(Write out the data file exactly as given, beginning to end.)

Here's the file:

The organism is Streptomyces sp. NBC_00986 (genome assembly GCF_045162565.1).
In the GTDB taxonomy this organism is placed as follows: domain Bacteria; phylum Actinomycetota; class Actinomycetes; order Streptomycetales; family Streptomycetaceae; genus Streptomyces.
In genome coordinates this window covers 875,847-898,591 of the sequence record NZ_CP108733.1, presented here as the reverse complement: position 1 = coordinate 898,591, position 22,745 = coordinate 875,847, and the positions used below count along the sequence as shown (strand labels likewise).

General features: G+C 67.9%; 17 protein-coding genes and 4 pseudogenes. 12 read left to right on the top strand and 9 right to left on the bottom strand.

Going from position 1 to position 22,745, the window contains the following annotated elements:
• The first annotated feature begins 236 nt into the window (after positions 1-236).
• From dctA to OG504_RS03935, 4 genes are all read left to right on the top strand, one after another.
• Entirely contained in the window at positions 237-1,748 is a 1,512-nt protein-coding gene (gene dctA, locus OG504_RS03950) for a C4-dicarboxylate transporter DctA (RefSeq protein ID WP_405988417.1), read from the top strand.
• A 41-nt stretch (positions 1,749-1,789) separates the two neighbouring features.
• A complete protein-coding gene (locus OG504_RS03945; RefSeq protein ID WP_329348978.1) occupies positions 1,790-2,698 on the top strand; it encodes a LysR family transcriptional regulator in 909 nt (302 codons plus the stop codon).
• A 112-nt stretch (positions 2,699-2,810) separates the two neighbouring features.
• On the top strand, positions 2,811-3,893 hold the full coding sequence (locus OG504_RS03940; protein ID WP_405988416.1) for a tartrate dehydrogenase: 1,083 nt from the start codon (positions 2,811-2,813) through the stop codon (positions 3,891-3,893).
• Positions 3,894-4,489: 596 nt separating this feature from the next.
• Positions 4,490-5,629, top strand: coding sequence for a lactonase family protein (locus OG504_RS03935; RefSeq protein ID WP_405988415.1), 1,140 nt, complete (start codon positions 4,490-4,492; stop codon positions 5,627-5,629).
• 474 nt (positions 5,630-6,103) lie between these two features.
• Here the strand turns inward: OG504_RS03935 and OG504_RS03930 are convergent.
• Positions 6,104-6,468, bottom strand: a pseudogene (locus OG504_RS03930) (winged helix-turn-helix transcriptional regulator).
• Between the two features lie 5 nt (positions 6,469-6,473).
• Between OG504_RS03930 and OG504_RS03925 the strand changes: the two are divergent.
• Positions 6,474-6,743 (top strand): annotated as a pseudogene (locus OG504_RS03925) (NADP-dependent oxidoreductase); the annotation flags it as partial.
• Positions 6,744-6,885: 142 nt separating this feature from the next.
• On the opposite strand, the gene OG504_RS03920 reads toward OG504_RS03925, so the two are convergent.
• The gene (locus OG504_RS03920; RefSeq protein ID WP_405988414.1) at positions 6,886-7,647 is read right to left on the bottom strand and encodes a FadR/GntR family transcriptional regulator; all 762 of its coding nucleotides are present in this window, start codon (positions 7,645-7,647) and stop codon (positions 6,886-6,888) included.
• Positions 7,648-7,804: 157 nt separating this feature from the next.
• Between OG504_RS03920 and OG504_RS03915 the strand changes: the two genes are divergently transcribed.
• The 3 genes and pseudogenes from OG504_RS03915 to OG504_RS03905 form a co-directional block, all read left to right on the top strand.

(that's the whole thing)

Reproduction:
The organism is Streptomyces sp. NBC_00986 (genome assembly GCF_045162565.1).
In the GTDB taxonomy this organism is placed as follows: domain Bacteria; phylum Actinomycetota; class Actinomycetes; order Streptomycetales; family Streptomycetaceae; genus Streptomyces.
In genome coordinates this window covers 875,847-898,591 of the sequence record NZ_CP108733.1, presented here as the reverse complement: position 1 = coordinate 898,591, position 22,745 = coordinate 875,847, and the positions used below count along the sequence as shown (strand labels likewise).

General features: G+C 67.9%; 17 protein-coding genes and 4 pseudogenes. 12 read left to right on the top strand and 9 right to left on the bottom strand.

Going from position 1 to position 22,745, the window contains the following annotated elements:
• The first annotated feature begins 236 nt into the window (after positions 1-236).
• From dctA to OG504_RS03935, 4 genes are all read left to right on the top strand, one after another.
• Entirely contained in the window at positions 237-1,748 is a 1,512-nt protein-coding gene (gene dctA, locus OG504_RS03950) for a C4-dicarboxylate transporter DctA (RefSeq protein ID WP_405988417.1), read from the top strand.
• A 41-nt stretch (positions 1,749-1,789) separates the two neighbouring features.
• A complete protein-coding gene (locus OG504_RS03945; RefSeq protein ID WP_329348978.1) occupies positions 1,790-2,698 on the top strand; it encodes a LysR family transcriptional regulator in 909 nt (302 codons plus the stop codon).
• A 112-nt stretch (positions 2,699-2,810) separates the two neighbouring features.
• On the top strand, positions 2,811-3,893 hold the full coding sequence (locus OG504_RS03940; protein ID WP_405988416.1) for a tartrate dehydrogenase: 1,083 nt from the start codon (positions 2,811-2,813) through the stop codon (positions 3,891-3,893).
• Positions 3,894-4,489: 596 nt separating this feature from the next.
• Positions 4,490-5,629, top strand: coding sequence for a lactonase family protein (locus OG504_RS03935; RefSeq protein ID WP_405988415.1), 1,140 nt, complete (start codon positions 4,490-4,492; stop codon positions 5,627-5,629).
• 474 nt (positions 5,630-6,103) lie between these two features.
• Here the strand turns inward: OG504_RS03935 and OG504_RS03930 are convergent.
• Positions 6,104-6,468, bottom strand: a pseudogene (locus OG504_RS03930) (winged helix-turn-helix transcriptional regulator).
• Between the two features lie 5 nt (positions 6,469-6,473).
• Between OG504_RS03930 and OG504_RS03925 the strand changes: the two are divergent.
• Positions 6,474-6,743 (top strand): annotated as a pseudogene (locus OG504_RS03925) (NADP-dependent oxidoreductase); the annotation flags it as partial.
• Positions 6,744-6,885: 142 nt separating this feature from the next.
• On the opposite strand, the gene OG504_RS03920 reads toward OG504_RS03925, so the two are convergent.
• The gene (locus OG504_RS03920; RefSeq protein ID WP_405988414.1) at positions 6,886-7,647 is read right to left on the bottom strand and encodes a FadR/GntR family transcriptional regulator; all 762 of its coding nucleotides are present in this window, start codon (positions 7,645-7,647) and stop codon (positions 6,886-6,888) included.
• Positions 7,648-7,804: 157 nt separating this feature from the next.
• Between OG504_RS03920 and OG504_RS03915 the strand changes: the two genes are divergently transcribed.
• The 3 genes and pseudogenes from OG504_RS03915 to OG504_RS03905 form a co-directional block, all read left to right on the top strand.